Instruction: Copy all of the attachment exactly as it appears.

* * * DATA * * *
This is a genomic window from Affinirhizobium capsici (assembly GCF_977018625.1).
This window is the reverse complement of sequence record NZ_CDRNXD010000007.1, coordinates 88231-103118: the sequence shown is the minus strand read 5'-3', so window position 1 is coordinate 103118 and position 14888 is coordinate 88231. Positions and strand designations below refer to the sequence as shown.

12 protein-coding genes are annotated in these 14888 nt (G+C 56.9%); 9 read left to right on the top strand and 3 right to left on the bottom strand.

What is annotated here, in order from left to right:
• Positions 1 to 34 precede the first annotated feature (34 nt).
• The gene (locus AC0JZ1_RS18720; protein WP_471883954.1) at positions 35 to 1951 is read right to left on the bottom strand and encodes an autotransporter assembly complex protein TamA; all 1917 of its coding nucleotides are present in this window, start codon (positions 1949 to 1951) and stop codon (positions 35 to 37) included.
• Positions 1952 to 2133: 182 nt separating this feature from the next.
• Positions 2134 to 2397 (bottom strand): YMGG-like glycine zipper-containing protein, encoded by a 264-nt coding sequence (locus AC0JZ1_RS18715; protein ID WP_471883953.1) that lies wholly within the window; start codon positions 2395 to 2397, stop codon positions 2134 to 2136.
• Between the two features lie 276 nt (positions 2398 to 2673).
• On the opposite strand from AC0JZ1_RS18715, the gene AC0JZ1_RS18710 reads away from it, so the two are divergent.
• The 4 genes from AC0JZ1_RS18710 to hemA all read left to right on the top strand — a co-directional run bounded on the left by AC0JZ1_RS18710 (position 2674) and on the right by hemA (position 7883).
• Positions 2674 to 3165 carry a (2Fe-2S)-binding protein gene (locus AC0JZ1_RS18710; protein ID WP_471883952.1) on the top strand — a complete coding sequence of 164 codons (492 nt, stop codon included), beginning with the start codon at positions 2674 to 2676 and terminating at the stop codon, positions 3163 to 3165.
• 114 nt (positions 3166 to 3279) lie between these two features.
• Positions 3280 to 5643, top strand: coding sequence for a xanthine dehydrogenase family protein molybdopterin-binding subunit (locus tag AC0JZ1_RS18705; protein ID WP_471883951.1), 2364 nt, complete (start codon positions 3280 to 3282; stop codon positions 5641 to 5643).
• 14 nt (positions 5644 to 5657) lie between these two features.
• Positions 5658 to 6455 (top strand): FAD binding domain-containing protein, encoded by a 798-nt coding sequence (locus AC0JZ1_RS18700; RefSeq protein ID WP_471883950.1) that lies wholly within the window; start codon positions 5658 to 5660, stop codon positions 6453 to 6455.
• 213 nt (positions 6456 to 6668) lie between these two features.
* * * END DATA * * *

This is a genomic window from Affinirhizobium capsici (assembly GCF_977018625.1).
This window is the reverse complement of sequence record NZ_CDRNXD010000007.1, coordinates 88231-103118: the sequence shown is the minus strand read 5'-3', so window position 1 is coordinate 103118 and position 14888 is coordinate 88231. Positions and strand designations below refer to the sequence as shown.

12 protein-coding genes are annotated in these 14888 nt (G+C 56.9%); 9 read left to right on the top strand and 3 right to left on the bottom strand.

What is annotated here, in order from left to right:
• Positions 1 to 34 precede the first annotated feature (34 nt).
• The gene (locus AC0JZ1_RS18720; protein WP_471883954.1) at positions 35 to 1951 is read right to left on the bottom strand and encodes an autotransporter assembly complex protein TamA; all 1917 of its coding nucleotides are present in this window, start codon (positions 1949 to 1951) and stop codon (positions 35 to 37) included.
• Positions 1952 to 2133: 182 nt separating this feature from the next.
• Positions 2134 to 2397 (bottom strand): YMGG-like glycine zipper-containing protein, encoded by a 264-nt coding sequence (locus AC0JZ1_RS18715; protein ID WP_471883953.1) that lies wholly within the window; start codon positions 2395 to 2397, stop codon positions 2134 to 2136.
• Between the two features lie 276 nt (positions 2398 to 2673).
• On the opposite strand from AC0JZ1_RS18715, the gene AC0JZ1_RS18710 reads away from it, so the two are divergent.
• The 4 genes from AC0JZ1_RS18710 to hemA all read left to right on the top strand — a co-directional run bounded on the left by AC0JZ1_RS18710 (position 2674) and on the right by hemA (position 7883).
• Positions 2674 to 3165 carry a (2Fe-2S)-binding protein gene (locus AC0JZ1_RS18710; protein ID WP_471883952.1) on the top strand — a complete coding sequence of 164 codons (492 nt, stop codon included), beginning with the start codon at positions 2674 to 2676 and terminating at the stop codon, positions 3163 to 3165.
• 114 nt (positions 3166 to 3279) lie between these two features.
• Positions 3280 to 5643, top strand: coding sequence for a xanthine dehydrogenase family protein molybdopterin-binding subunit (locus tag AC0JZ1_RS18705; protein ID WP_471883951.1), 2364 nt, complete (start codon positions 3280 to 3282; stop codon positions 5641 to 5643).
• 14 nt (positions 5644 to 5657) lie between these two features.
• Positions 5658 to 6455 (top strand): FAD binding domain-containing protein, encoded by a 798-nt coding sequence (locus AC0JZ1_RS18700; RefSeq protein ID WP_471883950.1) that lies wholly within the window; start codon positions 5658 to 5660, stop codon positions 6453 to 6455.
• 213 nt (positions 6456 to 6668) lie between these two features.